Another one bites the dust for the Sugar Bowl.
Georgia will be without a third starting offensive lineman when it takes on No. 7 Baylor in the Allstate Sugar Bowl on January 1, 2020 (8:45 p.m. ET on ESPN). Fourth-year junior right guard Ben Cleveland will be academically ineligible to play in the game according to his father, Derek.
Cleveland struggled with a couple of classes during the fall semester per his father and was unable to earn credits for those, preventing him from being able to participate in the bowl game. He does, however, plan to return to school for his final season and he’s less than a semester from graduating with the credits he earned from the fall semester.
We’re about to find out just how vaunted that o-line depth really is. Good luck with that, Jake.
UPDATE: In the for what it’s worth department,
In case you were wondering…
Waffle House über alles.
I’ll be looking forward to hearing from the first kid who goes all “yeah, they offered me at UGA, but Waffle House“.
A month from now, we’ll be into the 2020 offseason, with a lot of free time due to no college football, so I thought it might be fun to get some book recommendations from the GTP faithful.
Try, if you can, to pick out authors who might not be too well known to most of us.
I’ll give things a start with Phillip Kerr, who wrote a series of books about Bernie Gunther, a private detective in 1930s Berlin, and the ethical problems of operating in an amoral and lawless society. Kerr recently passed away, but wrote thirteen books about Gunther that stretch over a period of time starting in Weimar Germany and extending into the 1950s. Great stuff.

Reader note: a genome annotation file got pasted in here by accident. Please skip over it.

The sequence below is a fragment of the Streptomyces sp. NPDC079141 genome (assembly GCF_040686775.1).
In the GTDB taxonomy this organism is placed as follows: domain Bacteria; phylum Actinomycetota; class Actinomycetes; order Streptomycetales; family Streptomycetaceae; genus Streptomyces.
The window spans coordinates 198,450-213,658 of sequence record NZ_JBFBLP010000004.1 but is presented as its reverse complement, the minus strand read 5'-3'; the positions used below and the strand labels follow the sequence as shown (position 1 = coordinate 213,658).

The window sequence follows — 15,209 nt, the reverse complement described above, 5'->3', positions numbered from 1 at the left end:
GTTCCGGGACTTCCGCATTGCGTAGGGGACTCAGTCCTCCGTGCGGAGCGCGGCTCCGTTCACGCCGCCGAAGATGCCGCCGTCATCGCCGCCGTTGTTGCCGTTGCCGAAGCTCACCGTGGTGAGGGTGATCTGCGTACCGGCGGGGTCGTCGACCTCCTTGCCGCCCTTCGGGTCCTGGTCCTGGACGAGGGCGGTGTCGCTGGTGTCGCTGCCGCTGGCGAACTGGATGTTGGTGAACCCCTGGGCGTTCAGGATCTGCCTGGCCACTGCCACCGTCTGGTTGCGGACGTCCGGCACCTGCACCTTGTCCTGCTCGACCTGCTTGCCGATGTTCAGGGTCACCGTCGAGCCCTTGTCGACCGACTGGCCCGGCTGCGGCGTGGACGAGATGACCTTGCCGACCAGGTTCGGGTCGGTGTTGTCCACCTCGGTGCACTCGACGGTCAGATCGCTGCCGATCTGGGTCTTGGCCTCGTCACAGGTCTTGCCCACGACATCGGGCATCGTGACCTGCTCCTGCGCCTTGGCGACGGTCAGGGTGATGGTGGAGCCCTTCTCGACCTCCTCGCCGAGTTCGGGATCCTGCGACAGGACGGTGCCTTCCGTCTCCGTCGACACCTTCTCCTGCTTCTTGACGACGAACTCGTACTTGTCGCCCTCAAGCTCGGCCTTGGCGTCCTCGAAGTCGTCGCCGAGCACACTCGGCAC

Please share in the comments, gang.
First one of the day is from one of the biggest names in the class:
Have at it in the comments — your hopes, your dreams, your disappointments, whatever.
So, yesterday, Mark Emmert got to hang out with a couple of Senators who appear to be receptive to the concept of federal regulation of college athletes’ NIL rights.
Meanwhile, the guy who’s introduced legislation in the House to restrict the NCAA’s ability to prevent kids from getting paid, seemed none too pleased about the meeting.
He’s not happy.
Later, at an event here staged by the Aspen Institute, Walker said the NCAA has “refused” to arrange a meeting between him and Emmert, even though he has tried for one “multiple times.”
Walker added that he met with a lobbyist for the NCAA last winter and was immediately asked: “What do you think you’re trying to accomplish here?”
I wish he’d have given the guy the Auric Goldfinger response.
Anyway, if Emmert thought he would get a warmer take from the Senators, well, at least they sat down and talked. I’m not sure how much comfort he can take from this quote from Mitt Romney, though.
Romney also said he was concerned about differing rules across states, adding “there probably needs to be some kind of national standard or series of guidelines, although at this stage I don’t know what those will look like, and … one of the areas of my personal interests is to see a way not just for the very top athletes to be able to take advantage of the name, image and likeness – which is appropriate – but also athletes that are in sports not quite as visible.”
Looks like it’s gonna be a fun dance for a while.
It’s Early Signing Day, so I’ll have a post up later to discuss the official members of Georgia’s class of 2020.
In the meantime, a reminder of how things are on the recruiting front these days:
Rivals.com has 33 players in the Class of 2020 rated as five-star recruits. A whopping 22 of them have either committed, or are predicted by Rivals experts, to sign with just five schools: Clemson (6), Georgia (6), LSU (4), Ohio State (3) and Alabama (3).
That’s five schools getting two-thirds of the very best recruits in America.
And to think some of you still believe that paying college athletes would be bad, because it would lead to the top talent being concentrated at the richest programs.